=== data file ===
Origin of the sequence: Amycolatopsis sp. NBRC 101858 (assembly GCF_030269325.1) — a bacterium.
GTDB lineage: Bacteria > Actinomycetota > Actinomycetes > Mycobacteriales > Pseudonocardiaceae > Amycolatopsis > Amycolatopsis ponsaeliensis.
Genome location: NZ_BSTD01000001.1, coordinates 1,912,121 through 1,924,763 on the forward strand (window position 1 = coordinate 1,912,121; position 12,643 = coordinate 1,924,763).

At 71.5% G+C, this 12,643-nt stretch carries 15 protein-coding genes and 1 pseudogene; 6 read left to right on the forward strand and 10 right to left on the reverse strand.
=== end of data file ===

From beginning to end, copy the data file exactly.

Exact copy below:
Origin of the sequence: Amycolatopsis sp. NBRC 101858 (assembly GCF_030269325.1) — a bacterium.
GTDB lineage: Bacteria > Actinomycetota > Actinomycetes > Mycobacteriales > Pseudonocardiaceae > Amycolatopsis > Amycolatopsis ponsaeliensis.
Genome location: NZ_BSTD01000001.1, coordinates 1,912,121 through 1,924,763 on the forward strand (window position 1 = coordinate 1,912,121; position 12,643 = coordinate 1,924,763).

At 71.5% G+C, this 12,643-nt stretch carries 15 protein-coding genes and 1 pseudogene; 6 read left to right on the forward strand and 10 right to left on the reverse strand.